A recent article in the Los Angeles Times highlights the importance of maintaining strong connections with your state legislators. We have all heard the stories of Assembly Members and Senators, who term out and move on to higher office. It always seems a bit of a surprise when they return back to local office, but this is a growing trend with our current state Senate and Assembly Members.
According to the August 5th LA Times article, “Sacramento becomes a steppingstone to L.A. City Hall” term limits have had the unintended outcome of encouraging more Senators and Assembly Members to return to local office. There are four current Assembly Members running for Los Angeles city council; Assembly Member Bob Blumenfield is the most recent to throw his hat into the ring, running for a West San Fernando Valley seat. Other Assembly Members are Mike Davis, Felipe Fuentes, and Gil Cedillo. All these Assembly Members are facing the end of their term in the Assembly, as a result of term limits.
This move from the Capitol in Sacramento to the City Hall in Los Angeles isn’t a new one. According to the article, there are six former state lawmakers currently serving in Los Angeles City Hall; from the Mayor Villaraigosa and Council Members Koretz, Krekorian, Cardenas and Wesson all formerly held seats in the State Assembly, and Council Member Alarcon previously served in the State Senate.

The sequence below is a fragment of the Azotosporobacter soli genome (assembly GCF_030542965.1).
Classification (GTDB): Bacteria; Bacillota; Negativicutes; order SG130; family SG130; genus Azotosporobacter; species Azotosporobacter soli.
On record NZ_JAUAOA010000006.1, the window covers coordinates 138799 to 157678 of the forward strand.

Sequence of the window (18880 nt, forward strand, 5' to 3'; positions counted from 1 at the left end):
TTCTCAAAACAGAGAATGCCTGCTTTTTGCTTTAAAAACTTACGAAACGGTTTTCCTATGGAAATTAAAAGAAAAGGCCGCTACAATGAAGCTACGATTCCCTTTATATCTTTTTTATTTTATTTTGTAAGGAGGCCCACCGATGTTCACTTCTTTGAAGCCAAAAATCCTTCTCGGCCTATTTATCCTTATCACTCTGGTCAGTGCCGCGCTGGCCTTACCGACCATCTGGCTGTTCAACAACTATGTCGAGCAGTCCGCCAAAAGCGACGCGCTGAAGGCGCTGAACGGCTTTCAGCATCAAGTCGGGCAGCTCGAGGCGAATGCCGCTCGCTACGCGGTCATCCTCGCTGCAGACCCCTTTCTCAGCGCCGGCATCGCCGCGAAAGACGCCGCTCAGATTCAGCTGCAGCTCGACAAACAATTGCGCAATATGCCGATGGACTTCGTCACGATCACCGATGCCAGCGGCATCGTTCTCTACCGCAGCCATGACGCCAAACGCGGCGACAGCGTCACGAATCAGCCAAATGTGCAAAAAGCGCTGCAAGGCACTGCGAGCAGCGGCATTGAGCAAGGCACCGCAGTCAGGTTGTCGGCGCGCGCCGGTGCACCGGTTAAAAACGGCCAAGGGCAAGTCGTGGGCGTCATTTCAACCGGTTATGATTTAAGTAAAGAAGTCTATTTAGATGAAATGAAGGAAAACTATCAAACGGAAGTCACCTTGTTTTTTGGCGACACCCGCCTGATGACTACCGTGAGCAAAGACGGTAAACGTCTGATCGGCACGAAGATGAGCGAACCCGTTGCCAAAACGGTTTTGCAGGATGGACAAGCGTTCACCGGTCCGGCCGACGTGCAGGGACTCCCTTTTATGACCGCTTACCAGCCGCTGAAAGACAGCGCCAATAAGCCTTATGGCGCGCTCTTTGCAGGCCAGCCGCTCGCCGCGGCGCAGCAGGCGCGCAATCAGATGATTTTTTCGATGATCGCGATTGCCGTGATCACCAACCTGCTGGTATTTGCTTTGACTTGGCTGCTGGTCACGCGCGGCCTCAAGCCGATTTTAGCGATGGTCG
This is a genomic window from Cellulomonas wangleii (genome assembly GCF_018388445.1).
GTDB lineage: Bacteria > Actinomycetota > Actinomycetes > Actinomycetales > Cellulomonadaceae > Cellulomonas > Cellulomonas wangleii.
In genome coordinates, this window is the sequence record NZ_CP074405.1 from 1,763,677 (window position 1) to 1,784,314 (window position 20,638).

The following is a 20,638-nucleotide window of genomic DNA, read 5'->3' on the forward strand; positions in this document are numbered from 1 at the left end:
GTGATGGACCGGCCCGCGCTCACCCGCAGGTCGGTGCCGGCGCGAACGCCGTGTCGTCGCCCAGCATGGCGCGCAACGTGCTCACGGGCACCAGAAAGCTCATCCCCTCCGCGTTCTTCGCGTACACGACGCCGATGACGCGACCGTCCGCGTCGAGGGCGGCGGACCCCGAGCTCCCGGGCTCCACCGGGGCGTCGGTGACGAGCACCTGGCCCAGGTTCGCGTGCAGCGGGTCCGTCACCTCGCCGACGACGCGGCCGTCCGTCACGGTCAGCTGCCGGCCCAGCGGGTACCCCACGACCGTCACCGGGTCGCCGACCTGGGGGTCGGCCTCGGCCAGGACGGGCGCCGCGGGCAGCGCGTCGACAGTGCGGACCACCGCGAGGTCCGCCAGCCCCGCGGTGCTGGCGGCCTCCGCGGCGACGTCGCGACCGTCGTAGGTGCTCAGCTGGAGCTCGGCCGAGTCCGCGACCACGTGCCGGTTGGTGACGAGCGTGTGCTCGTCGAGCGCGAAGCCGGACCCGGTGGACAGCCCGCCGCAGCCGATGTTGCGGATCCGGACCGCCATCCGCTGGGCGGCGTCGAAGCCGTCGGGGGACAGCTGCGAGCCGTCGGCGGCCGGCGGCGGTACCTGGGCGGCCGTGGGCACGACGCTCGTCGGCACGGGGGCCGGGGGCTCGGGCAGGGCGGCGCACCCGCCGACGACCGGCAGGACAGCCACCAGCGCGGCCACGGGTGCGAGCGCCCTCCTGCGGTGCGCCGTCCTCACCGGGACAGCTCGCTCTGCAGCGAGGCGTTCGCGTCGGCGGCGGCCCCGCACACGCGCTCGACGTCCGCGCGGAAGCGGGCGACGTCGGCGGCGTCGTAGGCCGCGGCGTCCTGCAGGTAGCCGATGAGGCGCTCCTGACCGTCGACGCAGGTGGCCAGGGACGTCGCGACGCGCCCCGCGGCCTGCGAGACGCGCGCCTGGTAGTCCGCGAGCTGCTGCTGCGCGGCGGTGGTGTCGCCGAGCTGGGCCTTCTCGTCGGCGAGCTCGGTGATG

Los Angeles isn’t the only place we have seen state legislators returning to local government office. Governor Brown served as the mayor of Oakland between his first stint as governor and now. And other legislators and statewide elected officials are doing the same thing. We can expect this trend to continue.
What does this mean for the Tobacco Control Program? It means that we need to take extra care and time to forge relationships with those serving at the state level. Build and maintain that relationship now, so when they return to the local level, you don’t have to start fresh. And there is no better time to do this than during Local Legislative District Days, September 17-21, 2012. So don’t forget to sign up!